１) Research Background
In Southeast Asia, tropical peatlands extend to about 250,000 square kilometers, which store massive amount of carbon and water. In the past, most of the peatlands existed in the form of the peat swamp forests. Due to their physical characteristics, people lived at the margins of peatland areas and used the resources only in limited ways. As a result, the forests have been spared from development for a long time. However, over the last two decades, these swamps have been intensively exploited in order to create commercial acacia and oil palm plantations. As these tree species cannot grow in swamps, peatlands have been drained, creating extensive areas of dried and degraded peatlands.
The dried and degraded tropical peatlands create enormous impact upon the global greenhouse gases emission, local ecosystems, and people’s livelihoods and health. The dried tropical peat, which is composed of partially decayed vegetation or organic matters, emits massive amount of carbon dioxide (CO2) by being exposed to the atmospheric oxygen. The CO2 emission is dramatically accelerated when the dried peatland turns into a fire. The fire threatens the natural forests as well as the lands and properties possessed by local communities. Smoke haze from the fire, which contains PM2.5 (airborne particles with aerodynamic diameters less than 2.5 micrometers), nitric oxide (NO), nitrogen dioxide (NO2) and other chemical substances, causes serious health hazards beyond the boundaries of the countries.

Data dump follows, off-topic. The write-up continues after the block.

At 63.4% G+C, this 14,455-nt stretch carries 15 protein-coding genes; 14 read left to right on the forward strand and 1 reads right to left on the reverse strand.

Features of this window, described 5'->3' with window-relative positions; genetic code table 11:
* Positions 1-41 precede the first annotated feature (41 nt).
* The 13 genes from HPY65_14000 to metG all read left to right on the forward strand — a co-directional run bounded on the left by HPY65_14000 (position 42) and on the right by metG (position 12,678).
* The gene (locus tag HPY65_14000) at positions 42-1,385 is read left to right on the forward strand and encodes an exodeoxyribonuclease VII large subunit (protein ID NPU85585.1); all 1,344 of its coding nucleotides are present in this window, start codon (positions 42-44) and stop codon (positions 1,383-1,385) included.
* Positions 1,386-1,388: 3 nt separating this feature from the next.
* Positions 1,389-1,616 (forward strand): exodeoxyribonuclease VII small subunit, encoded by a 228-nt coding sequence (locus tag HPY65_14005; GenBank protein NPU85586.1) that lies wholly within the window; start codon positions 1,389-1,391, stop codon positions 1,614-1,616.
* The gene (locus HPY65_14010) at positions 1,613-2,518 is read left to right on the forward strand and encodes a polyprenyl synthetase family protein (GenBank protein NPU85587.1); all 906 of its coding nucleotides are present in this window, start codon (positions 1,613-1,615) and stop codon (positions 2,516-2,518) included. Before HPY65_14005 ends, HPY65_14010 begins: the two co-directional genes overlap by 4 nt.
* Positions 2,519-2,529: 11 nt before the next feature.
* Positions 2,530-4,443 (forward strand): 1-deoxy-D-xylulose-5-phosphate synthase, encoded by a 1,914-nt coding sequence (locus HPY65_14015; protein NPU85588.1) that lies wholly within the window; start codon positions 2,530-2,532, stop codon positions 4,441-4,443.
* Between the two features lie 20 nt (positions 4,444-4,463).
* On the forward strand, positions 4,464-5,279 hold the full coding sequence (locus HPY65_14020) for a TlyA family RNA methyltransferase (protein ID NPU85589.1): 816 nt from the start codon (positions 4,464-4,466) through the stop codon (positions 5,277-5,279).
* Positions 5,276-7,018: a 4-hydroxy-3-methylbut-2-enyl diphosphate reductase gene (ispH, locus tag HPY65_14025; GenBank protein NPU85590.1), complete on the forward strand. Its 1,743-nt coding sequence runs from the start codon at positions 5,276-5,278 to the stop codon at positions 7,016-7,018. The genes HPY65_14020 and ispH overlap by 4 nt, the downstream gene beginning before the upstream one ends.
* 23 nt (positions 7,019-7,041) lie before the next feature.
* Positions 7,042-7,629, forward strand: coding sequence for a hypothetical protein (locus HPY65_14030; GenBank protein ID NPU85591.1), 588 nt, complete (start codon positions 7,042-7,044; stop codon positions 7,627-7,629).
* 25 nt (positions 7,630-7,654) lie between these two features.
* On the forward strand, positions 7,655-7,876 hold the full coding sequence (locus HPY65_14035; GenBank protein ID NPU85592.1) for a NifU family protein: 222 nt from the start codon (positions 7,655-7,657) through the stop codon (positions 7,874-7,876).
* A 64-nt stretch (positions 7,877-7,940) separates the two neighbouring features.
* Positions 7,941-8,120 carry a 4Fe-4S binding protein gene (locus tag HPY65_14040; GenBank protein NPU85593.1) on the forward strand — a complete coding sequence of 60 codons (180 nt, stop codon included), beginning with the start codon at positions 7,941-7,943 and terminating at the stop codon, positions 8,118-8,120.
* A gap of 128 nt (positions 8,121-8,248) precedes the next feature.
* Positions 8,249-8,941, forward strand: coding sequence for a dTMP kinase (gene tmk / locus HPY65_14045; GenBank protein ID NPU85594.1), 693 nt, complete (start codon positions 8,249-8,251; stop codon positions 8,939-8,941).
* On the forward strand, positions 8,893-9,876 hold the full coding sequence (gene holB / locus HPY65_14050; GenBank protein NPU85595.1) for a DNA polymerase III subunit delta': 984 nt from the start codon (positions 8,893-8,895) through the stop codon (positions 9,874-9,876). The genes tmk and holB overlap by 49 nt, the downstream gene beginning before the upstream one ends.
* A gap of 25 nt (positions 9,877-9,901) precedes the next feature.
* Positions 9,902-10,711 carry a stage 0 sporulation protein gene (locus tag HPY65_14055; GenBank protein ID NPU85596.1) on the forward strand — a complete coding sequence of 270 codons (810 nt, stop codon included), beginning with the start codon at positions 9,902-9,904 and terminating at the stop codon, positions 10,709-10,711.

In Indonesia, great peatland fires burned 21,000 square kilometers of forest from July to November in 2015. During this period, CO2 emissions from the fires exceeded ones from fossil fuel use in Japan during the whole of 2013. A half million people suffered from upper respiratory tract infections, and thousands of people, especially children, were afflicted with asthma. The haze also affected the people living in Singapore and Malaysia. In this situation, Indonesian government implemented a series of policies to prevent brutal exploitations and fires. Still, it is necessary to accumulate the scientific baseline data of peatland societies and ecosystems and assess the impacts of fire and haze, in order to clarify causal links between various factors and introduce the effective ways of the mitigation of peatland degradation.